Too old for adventure, Frederick Forsyth to quit writing thrillers
After a dozen novels and 70 million book sales under his belt, British writer Frederick Forsyth said he is giving up on thrillers because his wife told him he can no longer travel to adventurous places.
“I’m tired of it and I can’t just sit at home and do a nice little romance from my study,” said the 78-year-old, who revealed in a memoir last year that he had worked extensively for the MI6 spy service.
“I ran out of things to say,” said the soft-spoken Forsyth, who trained as a Royal Air Force pilot before joining Reuters news agency in 1961 and beginning his career as a novelist in the 1970s.
After his last trip to Somalia as research for The Kill List, Forsyth said his wife told him: “You’re far too old, these places are bloody dangerous and you don’t run as avidly, as nimbly as you used to.”
Forsyth’s book The Kill List is based in Somalia.
Forsyth, who has only ever written on a typewriter, said he had tried an online search for Somalia but had been “very dissatisfied” with the results.
“There was some statistical information on Somalia but not what I wanted, which was atmosphere,” he said.
He said his memoir The Outsider was his “swan song”.
“How many bakers go on baking after 78?” he quipped.
In an interview on the sidelines of a speaking engagement organised by the London Grill Club, Forsyth also spoke about his work for MI6 in Africa and the former Soviet bloc during the Cold War.
The writer said he would submit draft pages from his novels to MI6 to check that he was not divulging sensitive details and they would sometimes come back with annotations and paragraphs underlined.
In The Fourth Protocol, he said he avoided telling readers how exactly to trigger a nuclear weapon, after a bit of editing of the draft from MI6.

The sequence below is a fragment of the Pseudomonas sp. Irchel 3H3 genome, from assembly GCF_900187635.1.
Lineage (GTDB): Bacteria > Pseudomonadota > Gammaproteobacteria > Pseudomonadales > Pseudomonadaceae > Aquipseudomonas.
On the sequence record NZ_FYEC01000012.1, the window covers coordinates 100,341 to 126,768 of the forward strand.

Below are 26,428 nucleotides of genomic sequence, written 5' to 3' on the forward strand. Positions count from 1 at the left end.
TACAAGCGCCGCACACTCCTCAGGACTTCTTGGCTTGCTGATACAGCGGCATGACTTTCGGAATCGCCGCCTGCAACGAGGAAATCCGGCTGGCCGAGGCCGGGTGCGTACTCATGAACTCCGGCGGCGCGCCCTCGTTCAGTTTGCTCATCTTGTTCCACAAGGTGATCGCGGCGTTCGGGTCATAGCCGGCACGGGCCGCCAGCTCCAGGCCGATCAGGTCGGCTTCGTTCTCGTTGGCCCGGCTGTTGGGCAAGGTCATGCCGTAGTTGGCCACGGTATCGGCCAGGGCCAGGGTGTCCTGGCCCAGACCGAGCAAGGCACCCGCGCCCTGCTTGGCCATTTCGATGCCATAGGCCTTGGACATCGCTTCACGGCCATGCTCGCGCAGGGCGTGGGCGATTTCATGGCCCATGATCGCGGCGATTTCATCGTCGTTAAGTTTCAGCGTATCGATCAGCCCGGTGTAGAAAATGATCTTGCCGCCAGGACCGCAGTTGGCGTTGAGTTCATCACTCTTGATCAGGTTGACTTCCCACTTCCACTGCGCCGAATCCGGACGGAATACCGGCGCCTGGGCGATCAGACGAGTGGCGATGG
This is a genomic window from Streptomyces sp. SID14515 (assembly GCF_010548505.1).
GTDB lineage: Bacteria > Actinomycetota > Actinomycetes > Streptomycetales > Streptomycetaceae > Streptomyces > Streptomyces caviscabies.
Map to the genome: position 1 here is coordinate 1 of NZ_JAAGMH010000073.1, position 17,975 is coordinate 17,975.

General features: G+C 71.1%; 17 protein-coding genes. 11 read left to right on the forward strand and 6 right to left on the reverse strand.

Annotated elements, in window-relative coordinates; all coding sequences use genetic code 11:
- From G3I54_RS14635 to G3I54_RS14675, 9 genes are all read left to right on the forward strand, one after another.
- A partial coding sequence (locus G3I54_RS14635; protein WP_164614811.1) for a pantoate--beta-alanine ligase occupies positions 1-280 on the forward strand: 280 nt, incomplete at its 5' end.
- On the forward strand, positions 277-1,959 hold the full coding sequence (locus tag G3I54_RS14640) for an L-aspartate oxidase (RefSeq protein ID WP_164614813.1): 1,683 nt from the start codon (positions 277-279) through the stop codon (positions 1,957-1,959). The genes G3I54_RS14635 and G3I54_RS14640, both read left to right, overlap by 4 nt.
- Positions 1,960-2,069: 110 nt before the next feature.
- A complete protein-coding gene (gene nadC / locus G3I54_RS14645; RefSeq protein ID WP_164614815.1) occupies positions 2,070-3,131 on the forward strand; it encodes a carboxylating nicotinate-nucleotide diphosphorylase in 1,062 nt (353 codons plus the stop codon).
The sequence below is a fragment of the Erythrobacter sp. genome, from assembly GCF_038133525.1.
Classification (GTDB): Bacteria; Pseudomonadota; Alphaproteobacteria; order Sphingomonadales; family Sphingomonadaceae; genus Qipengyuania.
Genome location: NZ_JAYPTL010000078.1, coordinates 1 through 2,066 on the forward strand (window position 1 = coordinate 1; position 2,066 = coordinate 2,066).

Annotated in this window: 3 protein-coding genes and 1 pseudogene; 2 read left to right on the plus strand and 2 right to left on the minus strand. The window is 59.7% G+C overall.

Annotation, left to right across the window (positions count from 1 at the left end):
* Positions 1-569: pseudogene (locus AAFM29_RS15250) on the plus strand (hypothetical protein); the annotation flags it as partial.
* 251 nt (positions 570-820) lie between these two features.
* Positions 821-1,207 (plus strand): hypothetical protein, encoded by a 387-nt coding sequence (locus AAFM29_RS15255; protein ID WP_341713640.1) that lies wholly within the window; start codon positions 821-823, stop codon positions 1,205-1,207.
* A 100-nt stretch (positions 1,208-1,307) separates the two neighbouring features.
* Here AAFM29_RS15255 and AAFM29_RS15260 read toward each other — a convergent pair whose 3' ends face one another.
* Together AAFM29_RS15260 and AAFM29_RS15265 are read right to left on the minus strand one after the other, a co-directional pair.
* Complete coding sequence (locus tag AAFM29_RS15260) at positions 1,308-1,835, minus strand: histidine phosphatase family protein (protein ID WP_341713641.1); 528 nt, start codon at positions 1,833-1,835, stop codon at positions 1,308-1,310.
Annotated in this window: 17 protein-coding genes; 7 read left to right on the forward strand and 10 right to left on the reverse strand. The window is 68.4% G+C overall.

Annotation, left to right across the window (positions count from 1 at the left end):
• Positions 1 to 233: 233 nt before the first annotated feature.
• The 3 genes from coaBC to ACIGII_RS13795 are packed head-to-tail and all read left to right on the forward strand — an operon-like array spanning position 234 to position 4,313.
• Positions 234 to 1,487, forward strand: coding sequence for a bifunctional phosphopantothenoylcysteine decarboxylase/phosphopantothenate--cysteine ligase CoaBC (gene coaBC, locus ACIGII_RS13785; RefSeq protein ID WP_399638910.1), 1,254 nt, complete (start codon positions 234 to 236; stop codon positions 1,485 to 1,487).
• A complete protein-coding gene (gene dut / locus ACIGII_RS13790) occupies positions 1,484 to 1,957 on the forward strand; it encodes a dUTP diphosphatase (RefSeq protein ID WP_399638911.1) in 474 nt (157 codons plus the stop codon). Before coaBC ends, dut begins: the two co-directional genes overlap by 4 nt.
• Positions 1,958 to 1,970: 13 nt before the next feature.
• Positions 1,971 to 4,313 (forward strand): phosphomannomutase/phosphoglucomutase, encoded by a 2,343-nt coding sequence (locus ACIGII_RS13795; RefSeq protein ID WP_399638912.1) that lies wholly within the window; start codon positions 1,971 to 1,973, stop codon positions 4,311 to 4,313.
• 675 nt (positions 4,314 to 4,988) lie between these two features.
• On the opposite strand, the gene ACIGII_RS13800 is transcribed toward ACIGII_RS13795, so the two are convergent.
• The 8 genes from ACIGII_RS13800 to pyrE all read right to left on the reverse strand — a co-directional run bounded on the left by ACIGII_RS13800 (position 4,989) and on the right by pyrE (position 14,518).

“You don’t want anyone actually to do it!” said Forsyth, dressed in a light-coloured suit.
Forsyth worked for Reuters and the BBC in the 1960s in France, Nigeria and East Germany.
While working as a journalist in 1968 in Nigeria, he was approached by an MI6 man called Ronnie who wanted “an asset deep inside the Biafran enclave” where there was a civil war between 1967 and 1970.
Then, in 1973, Forsyth said he was asked to conduct a mission for MI6 in communist East Germany.
In The Fourth Protocol, he managed to avoid telling readers how to trigger a nuclear weapon, after a bit of editing of the draft from MI6.
“There was an asset, a Russian colonel, working for us deep inside East Germany and he had a package that we needed brought out,” he wrote in his memoir.
Forsyth said he drove his Triumph convertible to Dresden and received the package from the Russian colonel in the toilets of the Albertinum museum.
He calls the secret services “our protectors” and said he was not paid for his work, adding: “I was only trying to help out the old country”.
Talking about his work with MI6 could be formally a breach of the lifelong commitment to discretion undertaken when he signed the Official Secrets Act, but Forsyth said decades had passed and many secrets from that time had already been divulged.
‘Insulting’ Brexit campaign
His first novel in 1971, The Day of the Jackal, was about a fictional assassination attempt on French president Charles de Gaulle by right-wing extremists angry at his granting independence to Algeria.
The Day of the Jackal was about a fictional assassination attempt on French president Charles de Gaulle by right-wing extremists.
It was turned into a classic film starring Edward Fox.
Other bestsellers quickly followed including The Odessa File (1972) and The Dogs of War (1974).
After the end of the Cold War, he wrote thrillers about al-Qaeda, drone warfare and rendition.
Forsyth also has a weekly column in the Daily Express in which he often writes about counter-terrorism issues, military affairs and foreign policy. As a longtime advocate for Brexit, Forsyth said he was pleased with the result of the European Union referendum in June but found the campaign was “vituperative” and “unnecessarily insulting”.
He said political correctness has become “a new religion” in Britain and is deeply critical of a justice system he sees as skewed towards the rich.
Following his retirement from fiction, he said he will focus now on a campaign for Alexander Blackman, a Royal Marine sentenced to life imprisonment for shooting an injured Afghan fighter in 2011.